The ODIs at the end of test series are a bit like doing your tax return. You watch them out of a sense of duty more than anything else. They’re dull as dishwater and there’s usually some bad news at the end. A heavy series defeat is much like receiving a huge bill from HMRC. Both feel like a blow to the Jatz Crackers.
However, things are finally beginning to change. England’s ODI side is actually pretty competitive these days, and watching them take on South Africa in their own backyard will be a good barometer of progress. I’m actually really looking forward to the series.
Although the Proteas wilted horribly in the tests, and couldn’t really cope with the injuries suffered by Steyn and Philander, I expect the Cricket Boks to play much better in these ODIs. People remember their recent tour of India as an absolute disaster, but it’s worth noting that they managed to win the ODI series out there 3-2. That’s a pretty good effort in anyone’s book.
Some observers seem to think that South Africa’s bowling won’t be up to much. I respectfully disagree. Any attack with Morkel, Rabada and Tahir will be a handful. I’ve haven’t seen too much of de Lange recently, but his record is good: 3 matches, 8 wickets at an average of just 14. Meanwhile Chris Morris is a promising cricketer who should contribute with bat and ball.
The Proteas batting also looks a bit spicy. We know all about Amla and de Villiers (expect the latter to put his test woes behind him), while Quinton de Kock is in prime form. I’m also looking forward to watching David Miller, a big unit who averages 35 in 82 ODIs with a strike rate of exactly 100. These guys will be eyeing up England’s inexperienced attack and licking their lips.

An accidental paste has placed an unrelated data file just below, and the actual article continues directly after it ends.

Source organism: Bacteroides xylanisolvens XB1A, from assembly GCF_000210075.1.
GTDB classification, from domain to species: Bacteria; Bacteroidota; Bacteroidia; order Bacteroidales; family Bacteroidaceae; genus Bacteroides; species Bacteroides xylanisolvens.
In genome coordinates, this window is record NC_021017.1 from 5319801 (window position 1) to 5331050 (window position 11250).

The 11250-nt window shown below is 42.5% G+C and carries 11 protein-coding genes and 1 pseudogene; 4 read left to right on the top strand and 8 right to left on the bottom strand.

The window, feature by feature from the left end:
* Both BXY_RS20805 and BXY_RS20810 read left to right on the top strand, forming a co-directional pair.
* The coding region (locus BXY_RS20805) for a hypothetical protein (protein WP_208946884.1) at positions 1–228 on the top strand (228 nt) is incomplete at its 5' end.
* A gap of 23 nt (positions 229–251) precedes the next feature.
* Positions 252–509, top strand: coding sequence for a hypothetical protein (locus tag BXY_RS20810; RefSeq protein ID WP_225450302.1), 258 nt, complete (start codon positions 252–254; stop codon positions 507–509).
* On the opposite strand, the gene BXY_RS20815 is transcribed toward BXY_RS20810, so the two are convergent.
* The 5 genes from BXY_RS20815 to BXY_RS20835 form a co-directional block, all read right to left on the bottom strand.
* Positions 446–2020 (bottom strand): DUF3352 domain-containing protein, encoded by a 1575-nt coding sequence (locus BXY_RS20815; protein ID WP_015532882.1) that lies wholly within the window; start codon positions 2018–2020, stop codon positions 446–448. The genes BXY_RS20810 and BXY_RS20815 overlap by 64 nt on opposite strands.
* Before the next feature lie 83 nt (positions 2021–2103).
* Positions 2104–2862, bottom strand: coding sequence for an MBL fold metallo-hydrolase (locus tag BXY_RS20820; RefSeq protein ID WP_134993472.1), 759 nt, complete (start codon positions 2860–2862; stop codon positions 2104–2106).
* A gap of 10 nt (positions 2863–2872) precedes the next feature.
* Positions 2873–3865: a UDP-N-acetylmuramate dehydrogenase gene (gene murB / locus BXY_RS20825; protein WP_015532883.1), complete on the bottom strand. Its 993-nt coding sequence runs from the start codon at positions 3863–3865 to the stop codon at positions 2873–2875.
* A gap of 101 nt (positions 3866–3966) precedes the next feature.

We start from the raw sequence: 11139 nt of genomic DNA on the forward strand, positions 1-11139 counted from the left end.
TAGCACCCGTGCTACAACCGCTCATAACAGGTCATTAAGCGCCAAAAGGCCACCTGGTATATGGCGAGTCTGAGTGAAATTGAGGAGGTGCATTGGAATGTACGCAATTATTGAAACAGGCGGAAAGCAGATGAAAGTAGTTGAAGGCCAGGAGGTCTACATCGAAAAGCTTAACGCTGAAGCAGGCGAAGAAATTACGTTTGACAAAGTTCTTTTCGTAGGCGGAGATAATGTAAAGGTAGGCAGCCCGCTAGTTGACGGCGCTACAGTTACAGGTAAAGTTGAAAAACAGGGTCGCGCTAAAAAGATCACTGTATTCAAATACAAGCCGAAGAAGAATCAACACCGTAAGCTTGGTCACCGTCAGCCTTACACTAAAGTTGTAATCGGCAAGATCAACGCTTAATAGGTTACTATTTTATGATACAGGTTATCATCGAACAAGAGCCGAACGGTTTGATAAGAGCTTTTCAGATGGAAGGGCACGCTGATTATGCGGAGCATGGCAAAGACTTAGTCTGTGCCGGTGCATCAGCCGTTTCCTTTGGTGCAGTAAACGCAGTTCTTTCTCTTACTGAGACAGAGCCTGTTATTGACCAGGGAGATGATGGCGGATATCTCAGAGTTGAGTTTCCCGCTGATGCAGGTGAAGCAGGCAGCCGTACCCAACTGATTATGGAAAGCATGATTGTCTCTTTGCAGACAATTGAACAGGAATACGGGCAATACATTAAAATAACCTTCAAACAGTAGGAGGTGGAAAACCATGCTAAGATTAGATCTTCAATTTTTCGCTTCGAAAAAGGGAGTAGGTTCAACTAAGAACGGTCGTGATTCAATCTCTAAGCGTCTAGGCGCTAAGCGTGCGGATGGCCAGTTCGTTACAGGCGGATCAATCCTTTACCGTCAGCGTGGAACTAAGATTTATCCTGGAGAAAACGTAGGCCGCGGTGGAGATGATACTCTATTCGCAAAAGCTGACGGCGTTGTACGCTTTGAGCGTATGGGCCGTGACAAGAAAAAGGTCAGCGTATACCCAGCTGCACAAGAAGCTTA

As for England, I’m concerned we might be a little under-cooked. The performance in the solitary warm-up game was really promising but the group haven’t had much time together. The individuals seem to be in good form – Willey and Rashid did really well in the Big Bash – but international cricket is a step up in class. Can the likes of Jos Buttler, who has refined his drinks carrying technique to perfection over the last month or so, suddenly hit the ground running?
It will be fascinating to see how England’s batsmen cope in this series. I’m really disappointed that Jason Roy has suffered a back injury and might not play in the opening game. Roy is perhaps the most exciting of all our newcomers. He’s strong and seems to have so much time to play the ball.
You could say that Roy is the antithesis of Alex Hales, who has struggled big time in his ODI career to date. Hales averages just 25 in 24 ODIs and although he scored a hundred in the UAE, conditions will be very different in South Africa. We wish him good luck. He may need it.
Although England’s batting line-up isn’t quite the finished article, there’s more than enough depth to post good totals. It’s quite extraordinary that guys as talented as Willey and Woakes might be batting as low as nine or ten. Just think about that for a second. It’s amazing. It must be dispiriting for opponents to get us eight down only to see a guy with eight first class tons stroll to the wicket.
I’m afraid I’m not so confident about the bowling though. Our attack lacks a bit of pace and mystery. However, I expected them to bomb in the UAE and they performed above all expectations. Maybe the likes of Topley and Jordan can surprise us all again? I sense the key man is Adil Rashid. If he can recapture his Big Bash form then our attack will suddenly look a lot more potent.